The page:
Bill Press: Don't be fooled. Rick Lazio is not pro-choice
Itís only June, but Rick Lazio must think itís already Halloween. Heís so
giddy to be in Rudyís shoes, heís now running around New York State wearing a mask, calling
himself a moderate and pretending to be pro-choice.
Donít be fooled. Check his record. Rick Lazio is not pro-choice.
Yes, Lazio supports Roe v. Wade, in principle. That means heís more moderate
on abortion than, say, Pat Robertson -- but he's still a long way from being a strong
supporter of a womanís right to choose.
According to the National Abortion Rights Action League (NARAL), in eight
years in Congress, Lazio has voted on abortion and reproductive rights issues 94
times. Some 43 were anti-choice votes -- granted, better than many Republicans, but still not good enough.
But itís not just the number of his anti-choice votes that counts, itís
Here are just three examples. As a self-described moderate, Lazio:
-- Voted to ban privately-funded abortions at overseas military hospitals for
U.S. servicewomen and military dependents, except in cases of rape or incest.
-- Voted to ban abortions for women in federal prisons, except in cases of life
endangerment or rape. And....
-- Voted to ban Medicaid coverage for abortion, except in cases of life
endangerment, rape or incest.
Itís that last vote, in favor of the so-called Hyde amendment, that is most
troubling and puts the lie to Lazioís phony claim to be pro-choice. By denying Medicaid
funding for abortion (with three classic exceptions), the Hyde amendment says that all
women have a right to choose to have an abortion -- as long as they can pay for it
themselves. Poor women, who cannot afford an abortion, simply donít have the same rights as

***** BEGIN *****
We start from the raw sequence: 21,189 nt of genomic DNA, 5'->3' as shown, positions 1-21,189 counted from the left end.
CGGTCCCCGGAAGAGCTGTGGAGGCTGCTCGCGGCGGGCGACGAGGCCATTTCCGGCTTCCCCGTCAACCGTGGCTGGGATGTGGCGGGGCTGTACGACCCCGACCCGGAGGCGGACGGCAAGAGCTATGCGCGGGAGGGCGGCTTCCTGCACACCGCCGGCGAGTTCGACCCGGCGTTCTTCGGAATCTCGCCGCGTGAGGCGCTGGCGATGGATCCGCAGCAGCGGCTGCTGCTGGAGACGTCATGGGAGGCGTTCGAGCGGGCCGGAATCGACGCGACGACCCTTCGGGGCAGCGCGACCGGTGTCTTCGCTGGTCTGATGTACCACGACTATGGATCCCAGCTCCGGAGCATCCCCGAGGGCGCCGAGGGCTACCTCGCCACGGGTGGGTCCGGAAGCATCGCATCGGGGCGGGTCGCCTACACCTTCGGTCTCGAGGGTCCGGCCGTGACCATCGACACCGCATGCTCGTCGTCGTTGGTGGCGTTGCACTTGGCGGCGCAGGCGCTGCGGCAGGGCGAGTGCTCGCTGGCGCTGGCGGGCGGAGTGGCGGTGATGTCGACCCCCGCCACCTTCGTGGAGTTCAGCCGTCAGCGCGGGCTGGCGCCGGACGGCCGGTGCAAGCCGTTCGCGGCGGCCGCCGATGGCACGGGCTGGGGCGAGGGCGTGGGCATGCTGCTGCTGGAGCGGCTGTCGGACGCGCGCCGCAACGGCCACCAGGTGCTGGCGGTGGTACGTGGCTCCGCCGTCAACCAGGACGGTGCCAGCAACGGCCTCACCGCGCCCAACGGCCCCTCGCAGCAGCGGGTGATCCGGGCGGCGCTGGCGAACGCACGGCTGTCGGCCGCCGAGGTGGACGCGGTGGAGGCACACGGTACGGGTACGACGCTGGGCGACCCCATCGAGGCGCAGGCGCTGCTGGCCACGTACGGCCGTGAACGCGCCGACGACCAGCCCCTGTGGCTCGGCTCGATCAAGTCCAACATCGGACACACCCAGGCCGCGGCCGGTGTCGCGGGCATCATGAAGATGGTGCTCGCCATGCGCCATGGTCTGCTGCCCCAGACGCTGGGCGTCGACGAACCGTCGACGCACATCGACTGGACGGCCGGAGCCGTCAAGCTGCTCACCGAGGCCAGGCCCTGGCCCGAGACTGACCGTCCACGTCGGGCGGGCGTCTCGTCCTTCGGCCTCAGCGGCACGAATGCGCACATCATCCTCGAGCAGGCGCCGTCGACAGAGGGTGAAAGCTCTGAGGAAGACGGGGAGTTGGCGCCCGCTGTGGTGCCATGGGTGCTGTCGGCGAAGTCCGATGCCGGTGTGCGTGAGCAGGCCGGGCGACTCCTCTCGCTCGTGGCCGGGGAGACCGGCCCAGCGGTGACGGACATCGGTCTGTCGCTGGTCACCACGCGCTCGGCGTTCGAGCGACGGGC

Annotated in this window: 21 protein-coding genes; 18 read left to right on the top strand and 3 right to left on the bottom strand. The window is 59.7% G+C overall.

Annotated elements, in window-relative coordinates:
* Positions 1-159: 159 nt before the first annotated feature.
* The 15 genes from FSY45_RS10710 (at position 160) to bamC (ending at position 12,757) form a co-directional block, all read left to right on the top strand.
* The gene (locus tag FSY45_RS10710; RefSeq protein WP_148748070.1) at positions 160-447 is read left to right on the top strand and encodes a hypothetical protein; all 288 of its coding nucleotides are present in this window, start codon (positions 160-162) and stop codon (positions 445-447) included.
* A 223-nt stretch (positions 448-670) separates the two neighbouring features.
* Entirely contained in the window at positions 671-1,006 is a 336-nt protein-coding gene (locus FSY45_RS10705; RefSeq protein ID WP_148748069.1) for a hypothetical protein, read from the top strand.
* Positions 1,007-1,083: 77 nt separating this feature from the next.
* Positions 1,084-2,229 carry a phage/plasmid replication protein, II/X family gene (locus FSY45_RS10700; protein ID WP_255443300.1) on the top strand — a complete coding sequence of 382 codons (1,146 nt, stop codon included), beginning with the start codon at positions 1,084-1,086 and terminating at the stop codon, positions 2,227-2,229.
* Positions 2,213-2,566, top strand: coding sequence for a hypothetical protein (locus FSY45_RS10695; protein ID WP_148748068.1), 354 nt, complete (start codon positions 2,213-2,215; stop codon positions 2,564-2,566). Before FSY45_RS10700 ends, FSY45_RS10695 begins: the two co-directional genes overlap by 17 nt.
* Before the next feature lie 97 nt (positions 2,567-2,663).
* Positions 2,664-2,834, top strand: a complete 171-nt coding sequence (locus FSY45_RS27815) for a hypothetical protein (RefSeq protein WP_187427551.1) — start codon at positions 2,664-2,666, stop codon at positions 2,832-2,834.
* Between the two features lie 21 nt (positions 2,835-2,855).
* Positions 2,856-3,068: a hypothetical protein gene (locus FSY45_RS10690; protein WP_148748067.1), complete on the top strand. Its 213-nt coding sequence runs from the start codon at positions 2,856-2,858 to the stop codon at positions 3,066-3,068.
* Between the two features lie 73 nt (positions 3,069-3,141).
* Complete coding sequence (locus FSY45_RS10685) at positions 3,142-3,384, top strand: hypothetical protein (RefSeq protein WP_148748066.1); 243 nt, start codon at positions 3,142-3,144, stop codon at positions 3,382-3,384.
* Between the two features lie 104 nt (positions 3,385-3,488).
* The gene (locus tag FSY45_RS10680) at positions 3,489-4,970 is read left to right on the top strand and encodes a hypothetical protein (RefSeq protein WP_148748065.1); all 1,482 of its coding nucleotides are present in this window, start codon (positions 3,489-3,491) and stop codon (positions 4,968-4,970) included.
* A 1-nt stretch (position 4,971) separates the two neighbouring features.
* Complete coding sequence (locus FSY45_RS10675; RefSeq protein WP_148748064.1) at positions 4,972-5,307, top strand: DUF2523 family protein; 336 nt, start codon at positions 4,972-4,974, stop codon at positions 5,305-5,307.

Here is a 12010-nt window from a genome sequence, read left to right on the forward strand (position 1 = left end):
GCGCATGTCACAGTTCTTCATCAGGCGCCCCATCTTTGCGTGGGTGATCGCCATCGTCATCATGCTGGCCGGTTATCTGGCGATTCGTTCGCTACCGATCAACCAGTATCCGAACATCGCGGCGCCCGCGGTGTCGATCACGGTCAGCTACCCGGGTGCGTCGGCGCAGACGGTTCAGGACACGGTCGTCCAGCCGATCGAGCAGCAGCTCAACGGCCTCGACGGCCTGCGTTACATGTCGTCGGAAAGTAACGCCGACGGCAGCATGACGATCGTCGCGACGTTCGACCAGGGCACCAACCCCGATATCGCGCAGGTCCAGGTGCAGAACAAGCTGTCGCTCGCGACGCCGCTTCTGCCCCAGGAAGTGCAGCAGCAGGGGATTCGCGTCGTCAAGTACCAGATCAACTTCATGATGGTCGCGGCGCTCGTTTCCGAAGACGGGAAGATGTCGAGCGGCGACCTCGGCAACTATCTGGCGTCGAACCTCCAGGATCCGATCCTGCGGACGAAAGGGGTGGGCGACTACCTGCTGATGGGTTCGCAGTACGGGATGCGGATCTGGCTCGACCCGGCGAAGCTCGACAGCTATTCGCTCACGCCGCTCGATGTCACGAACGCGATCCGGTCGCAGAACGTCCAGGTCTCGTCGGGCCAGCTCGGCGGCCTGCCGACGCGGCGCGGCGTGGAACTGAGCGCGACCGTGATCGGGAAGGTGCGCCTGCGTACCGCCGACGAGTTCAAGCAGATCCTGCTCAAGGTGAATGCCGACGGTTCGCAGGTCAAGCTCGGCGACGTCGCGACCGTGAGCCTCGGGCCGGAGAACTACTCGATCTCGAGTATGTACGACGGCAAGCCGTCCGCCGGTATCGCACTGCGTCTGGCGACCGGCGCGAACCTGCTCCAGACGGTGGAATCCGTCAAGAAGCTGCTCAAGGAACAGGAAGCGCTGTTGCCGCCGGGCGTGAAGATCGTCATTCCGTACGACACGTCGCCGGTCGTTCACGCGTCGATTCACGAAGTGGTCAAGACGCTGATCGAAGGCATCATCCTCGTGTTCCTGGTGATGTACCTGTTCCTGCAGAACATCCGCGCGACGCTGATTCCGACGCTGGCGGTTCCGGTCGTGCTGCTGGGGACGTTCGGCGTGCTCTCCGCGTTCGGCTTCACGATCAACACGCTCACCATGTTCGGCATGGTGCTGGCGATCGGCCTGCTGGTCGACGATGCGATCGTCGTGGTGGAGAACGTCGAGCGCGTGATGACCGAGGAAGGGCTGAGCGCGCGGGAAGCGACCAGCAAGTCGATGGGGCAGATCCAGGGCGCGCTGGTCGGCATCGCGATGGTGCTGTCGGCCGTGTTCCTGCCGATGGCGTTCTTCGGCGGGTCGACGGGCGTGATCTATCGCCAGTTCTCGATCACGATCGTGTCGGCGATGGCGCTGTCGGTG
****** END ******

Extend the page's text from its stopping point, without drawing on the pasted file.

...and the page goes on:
How do Lazioís supporters defend that vote? They donít. Instead, they change
the subject. Donít believe me? Check the CNN online transcripts for Crossfire on
May 26 and Inside Politics on May 30.
On Friday, May 26, I asked Rep. Tom Reynolds, Lazioís campaign chair,
whether claiming to be pro-choice while voting for the Hyde amendment was a
lie. Reynolds: ďNo, I think the congressman said it as he sees it. Heís a
pro-choice Republican. He is opposed to partial-birth abortion and has publicly said that.Ē
On Tuesday, May 30, Judy Woodruff asked New York Gov. George Pataki how he could
explain Lazioís vote to cut funding for poor women seeking abortions. After
suggesting opponents are distorting one vote, Pataki argues: ďIf you take a look at his
record on the environment, on health care issues, on what heís done for the disabled, on
his commitment to education, I think people are going to say Rick Lazioís been an
outstanding member of Congress for all the people of New York.Ē
See the pattern? When asked about the Hyde amendment, talk about
partial-birth abortion. Talk about education. Talk about the environment. Talk about health care. Talk about anything BUT the Hyde amendment. And no wonder. Because they simply cannot defend it.
Pretending to affirm a womanís right to choose, while denying that right to
poor women, is hypocritical, unconstitutional, un-American -- and definitely un-choice.
There is no way you can be both pro-choice and pro-Hyde amendment.
Granted, abortion will not be the only issue in the New York Senate race, but
it is one where there is a clear difference between Rick Lazio and Hillary Clinton. And
an important one.
Last year, 47 senators voted against a non-binding, "sense of the Congress" resolution that deemed the Roe v. Wade decision "appropriate," and said it should not be overturned. Both of New Yorkís senators voted in favor of the resolution. That shows how close the margin on abortion is in the Senate, how close American women could be to losing their constitutional right of privacy, and how important it is that New Yorkers elect as their next senator a person who is unequivocally pro-choice.
That choice is clear. When it comes to pro-choice, Rick Lazio is anything but.